Chemistry I - Periodic Table

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Dmitri Mendeleev
Russian Chemist, used atomic mass and similar chemical properties to arrange elements into groups (families). Constructed first table in 1869. Left blank spaces and predicted the existence of three elements whose properties ended up being very similar.
Henry Mosely
English scientist, modified the periodic table in 1913. He found that elements relate better when arranged by atomic number (how they are arranged today).
Periodic Law
When elements are arranged in order of increasing atomic number, there is a periodic repetition of their physical and chemical properties.
Periodic Table
Used to understand and predict properties of elements. Has 18 groups and 7 periods.
How many elements are on the modern day periodic table?
18 of them. Elements have similar physical and chemical properties
7 of them. The properties of elements change as you move across them from element to element. Pattern of properties repeats as you move from one to the next.
Good conductors of heat and electricity, high luster when clean, ductile, malleable, and solid at room temp (except Mercury).
Nonmetallic, non-lustrous, poor conductors of heat and electricity. Some are gas (oxygen, chlorine, fluorine, nitrogen), some are brittle solids (sulfur, carbon, selenium, iodine), and bromine is a liquid at a room temp.
Properties are intermediate between those of metals and nonmetals. Form a step line. They are semiconductors and all solids. Elements: Boron, silicon, germanium, arsenic, antimony, and tellurium (sometimes astatine and polonium).
Alkali Metal
Other name for group 1 elements
Alkaline Earth Metals
Other name for group 2 elements
Other name for group 17 elements
Noble Gases
Other name for group 18 elements
Transition metals
Located in groups 3-12 and period 4-7
Inner Transition Metals
Pulled out rows of the periodic table. Include Lanthanides and Actinides. Also called Rare Earth Metals.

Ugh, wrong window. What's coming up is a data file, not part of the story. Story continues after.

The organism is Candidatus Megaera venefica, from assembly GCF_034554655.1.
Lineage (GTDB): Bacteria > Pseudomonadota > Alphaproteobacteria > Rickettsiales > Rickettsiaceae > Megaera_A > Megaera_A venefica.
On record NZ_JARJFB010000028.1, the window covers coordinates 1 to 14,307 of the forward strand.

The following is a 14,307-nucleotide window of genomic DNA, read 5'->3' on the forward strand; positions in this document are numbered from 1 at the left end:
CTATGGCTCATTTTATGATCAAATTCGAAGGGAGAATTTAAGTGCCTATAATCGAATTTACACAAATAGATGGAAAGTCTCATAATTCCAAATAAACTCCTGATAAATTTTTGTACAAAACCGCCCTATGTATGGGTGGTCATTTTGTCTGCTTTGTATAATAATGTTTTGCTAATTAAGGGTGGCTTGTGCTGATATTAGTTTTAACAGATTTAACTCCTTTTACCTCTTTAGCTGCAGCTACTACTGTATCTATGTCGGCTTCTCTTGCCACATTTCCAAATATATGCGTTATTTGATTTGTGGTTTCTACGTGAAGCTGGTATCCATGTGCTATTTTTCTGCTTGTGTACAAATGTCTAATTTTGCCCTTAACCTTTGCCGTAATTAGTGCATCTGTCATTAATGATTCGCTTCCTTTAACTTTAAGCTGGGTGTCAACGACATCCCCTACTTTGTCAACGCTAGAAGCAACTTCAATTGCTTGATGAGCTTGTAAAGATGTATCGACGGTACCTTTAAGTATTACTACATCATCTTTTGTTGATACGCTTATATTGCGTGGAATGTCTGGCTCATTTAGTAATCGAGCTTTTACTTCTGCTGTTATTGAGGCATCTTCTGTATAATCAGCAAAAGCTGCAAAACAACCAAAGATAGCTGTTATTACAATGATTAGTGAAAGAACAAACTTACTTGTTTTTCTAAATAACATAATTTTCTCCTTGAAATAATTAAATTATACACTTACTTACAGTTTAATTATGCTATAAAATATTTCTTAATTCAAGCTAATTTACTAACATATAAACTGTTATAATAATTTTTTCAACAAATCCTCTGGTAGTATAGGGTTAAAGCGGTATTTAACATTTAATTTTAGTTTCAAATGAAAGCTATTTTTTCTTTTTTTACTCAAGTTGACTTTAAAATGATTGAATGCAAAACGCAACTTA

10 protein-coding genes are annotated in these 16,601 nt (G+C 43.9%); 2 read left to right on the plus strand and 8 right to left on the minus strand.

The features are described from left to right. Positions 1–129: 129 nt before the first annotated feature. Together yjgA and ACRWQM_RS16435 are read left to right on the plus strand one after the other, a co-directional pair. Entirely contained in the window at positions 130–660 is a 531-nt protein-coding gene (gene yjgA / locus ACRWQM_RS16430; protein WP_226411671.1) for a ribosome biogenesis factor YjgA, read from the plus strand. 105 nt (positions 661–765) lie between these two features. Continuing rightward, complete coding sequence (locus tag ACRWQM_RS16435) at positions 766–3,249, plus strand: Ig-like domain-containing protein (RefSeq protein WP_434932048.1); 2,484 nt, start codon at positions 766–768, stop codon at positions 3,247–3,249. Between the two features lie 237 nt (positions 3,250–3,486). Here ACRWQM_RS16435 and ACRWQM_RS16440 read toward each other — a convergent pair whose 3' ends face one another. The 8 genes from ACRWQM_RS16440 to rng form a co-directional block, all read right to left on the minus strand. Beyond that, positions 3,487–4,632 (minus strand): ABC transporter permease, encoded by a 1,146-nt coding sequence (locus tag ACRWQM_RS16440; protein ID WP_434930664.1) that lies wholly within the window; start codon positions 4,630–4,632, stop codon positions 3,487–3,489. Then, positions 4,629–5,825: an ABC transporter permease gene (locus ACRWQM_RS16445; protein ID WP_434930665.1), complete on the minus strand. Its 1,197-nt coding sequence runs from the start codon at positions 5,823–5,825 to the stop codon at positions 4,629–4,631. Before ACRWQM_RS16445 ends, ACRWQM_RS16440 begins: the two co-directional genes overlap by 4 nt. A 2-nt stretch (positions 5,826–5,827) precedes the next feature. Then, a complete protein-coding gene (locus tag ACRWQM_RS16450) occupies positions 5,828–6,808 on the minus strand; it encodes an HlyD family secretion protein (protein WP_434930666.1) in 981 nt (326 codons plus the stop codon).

Atomic Radius
1/2 the distance between the nuclei of two like atoms in a diatomic molecule
Trends in Atomic Size
Increases as you move down a group because electrons are added to higher energy levels. Decreases as you move left to right across a period because of an increase of positive charges between the nucleus and electrons (pulls in, makes atom smaller). Francium largest, Helium smallest.
Atom or group of bonded atoms that has a charge.
Ionization Energy
Energy required to remove an electron from atom
Trends in Ionization Energy
Decreases as you move down a group because the size of atoms increase and electrons are farther away from the nucleus making it easier to remove them. Increases from left to right across a period because there is a greater attraction of nucleus for the electron. Helium largest, Francium smallest.
Electron Affinity
Energy charge that occurs when an electron is gained by a neutral atom.
Trends in Electron Affinity
Decreases as you move down a group. Increases as you move left to right across a period because the closer to a full sublevel, the higher it is. Fluorine largest, Francium smallest. Groups 2 & 18 have zero.
Ionic radius
The size of a cation or anion. Cation is smaller and a anion is larger.
Positively charged ion, lost electrons, size decreases (half the radius of neutral)
Negatively charged ion, lost electrons, size decreases (half the radius)
Trends in Ionic Size
Increase as you go down a group. Decreases from left to right until Group 15. Group 15 elements increase (between metals and nonmetals) and then decrease until Group 18.
The measure of the ability of an atom in a chemical compound to attract electrons from another atom.
Trends in Electronegativity
Decreases as you move down a group. Increases as you move left to right across a period. Noble Gases are not included because they are not attractive. Fluorine largest because it attracts electrons, Francium smallest because it easily loses an electron.